Candidate Statement for Elected WFN Trustee: Prof. Beomseok Jeon

Prof. Beomseok Jeon

It is an honor and privilege to be considered for the position of elected trustee by the World Federation of Neurology (WFN). I am a professor of neurology at Seoul National University Hospital in Korea. My participation in WFN dates back to 2008, when I became the Korean delegate to WFN, and I now serve as the president of the Asian Oceanian Association of Neurology (AOAN).

A WFN trustee bears responsibilities requiring serious time, effort, and thorough understanding of the Federation’s workings. More fundamentally, a trustee must be committed to the WFN mission “to foster quality neurology and brain health worldwide.” Having served WFN in various capacities, I am fully prepared to carry out the duties of the position and overcome challenges in a pragmatic manner based on my experiences in various scientific, financial, organizing, and steering committees. I currently serve as the international executive committee member of the Movement Disorder Society and am an active contributor to other numerous international societies and journals. Moreover, my years with WFN have strengthened my belief in its core values. If elected as the trustee, I would like to help WFN realize its mission by pursuing the following objectives.

First, prioritize the development of educational programs. Through MDS, I have extensive firsthand experience lecturing in underserved regions as well as in establishing educational programs that cater to the specific needs of such regions. I also have years of experience through WFN, having been on the scientific and organizing committees of  the World Congress of Neurology. With awareness and appreciation for the scope of WFN’s educational activities, I believe we can further develop training programs to improve the quality of brain health care worldwide.

Second, expand collaborations with compatible academic organizations. We can be even more productive and increase WFN’s impact by taking advantage of the Global Neurology Alliance to identify and partner with other brain-related research institutions around the world.

Last, reinforce our support for under-resourced parts of the world in accordance with WFN’s avowed ideals. This means focusing on training and education so that people in underserved regions can receive better treatment for neurological disorders. I would like to offer my experiences with medical infrastructures in such regions to act as a bridge between WFN and regions in need.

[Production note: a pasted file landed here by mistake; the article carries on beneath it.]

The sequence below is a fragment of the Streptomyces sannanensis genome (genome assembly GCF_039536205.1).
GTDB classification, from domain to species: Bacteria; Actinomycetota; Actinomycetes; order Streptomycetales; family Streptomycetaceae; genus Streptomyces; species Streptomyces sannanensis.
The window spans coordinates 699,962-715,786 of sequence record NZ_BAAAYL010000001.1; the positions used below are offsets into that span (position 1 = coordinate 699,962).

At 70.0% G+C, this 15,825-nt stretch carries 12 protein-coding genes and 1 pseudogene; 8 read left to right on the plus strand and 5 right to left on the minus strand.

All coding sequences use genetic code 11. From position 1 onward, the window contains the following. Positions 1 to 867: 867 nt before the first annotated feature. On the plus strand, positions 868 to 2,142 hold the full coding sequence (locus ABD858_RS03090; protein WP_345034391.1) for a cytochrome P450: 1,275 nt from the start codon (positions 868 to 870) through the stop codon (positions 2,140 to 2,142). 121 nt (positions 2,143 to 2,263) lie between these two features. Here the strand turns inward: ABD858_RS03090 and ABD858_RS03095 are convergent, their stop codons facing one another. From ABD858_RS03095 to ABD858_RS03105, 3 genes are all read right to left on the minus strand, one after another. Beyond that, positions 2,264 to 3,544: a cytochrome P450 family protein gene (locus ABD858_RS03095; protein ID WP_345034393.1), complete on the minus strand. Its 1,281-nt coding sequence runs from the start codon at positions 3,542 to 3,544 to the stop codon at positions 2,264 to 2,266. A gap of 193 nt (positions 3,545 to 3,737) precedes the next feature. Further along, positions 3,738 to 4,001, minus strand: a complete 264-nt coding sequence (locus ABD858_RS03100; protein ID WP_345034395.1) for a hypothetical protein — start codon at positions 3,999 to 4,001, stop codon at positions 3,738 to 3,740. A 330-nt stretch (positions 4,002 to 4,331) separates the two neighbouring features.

What unites my experience as a neurological researcher, educator, editor, and administrative executive is my belief in the importance of brain health for all. I have had the pleasure of working with like-minded colleagues from around the world through WFN and hope we can achieve more in the years ahead. I am confident that I can fulfill the responsibilities of trustee and ask for your support.

Candidate Statement for Elected WFN Trustee: Prof. Chandrashekhar Meshram

Prof. Chandrashekhar Meshram

I am grateful to the Indian Academy of Neurology and the WFN for considering me worthy for the position of elected trustee.

Services to the WFN

My involvement with the WFN began in 2009 as the national delegate. The WFN balances its thinking and action very well, and I found that I have the experience, enthusiasm, and passion to work in such a milieu. I have served for three terms as a member of the Constitution and Bylaws Committee and for two terms as a member of the Scientific Program Committee. The tropical neurology subsection had been dormant for many years, and I took the challenge to resurrect it by successfully organizing the first International Tropical Neurology Conference in India in 2017. I was then given the responsibility to take it further as president of the Tropical and Geographical Neurology Specialty Group (TGNSG). I was co-chair for INTROPICON II held in Brazil. TGNSG now is one of the most vibrant specialty groups of WFN. I am co-editor for a special issue of JNS on tropical neurology. I am also involved in activities of the Global Neurology Alliance and the Environmental Neurology Specialty Group.

The World Brain Day initiative of WFN is highly praiseworthy. The public education campaign is close to my heart due to its importance in prevention and timely treatment of neurological disorders. I have been actively organizing World Brain Day activities. I have published a book of paintings by children about their perception of the brain. Taking inspiration from WFN, we started National Brain Week for public education in India. I have been the national convener of it for the last five years. In addition, for the last 20 years, I have been organizing public education activities on the occasion of World Parkinson’s, Alzheimer’s, Epilepsy, Rabies, Stroke, Autism, and Environment Days. I have published about 300 articles in various publications. The recent COVID-19 pandemic has emphasized the importance of public awareness in disease control and prevention.

The global burden of neurological diseases is massive, and there is a shortage of neurologists to deal with it. Therefore, for the last 12 years, through WFN Continuum activity and other CMEs, I have been organizing educational programs for neuroscientists and general physicians, so that they become more confident in handling neurological problems.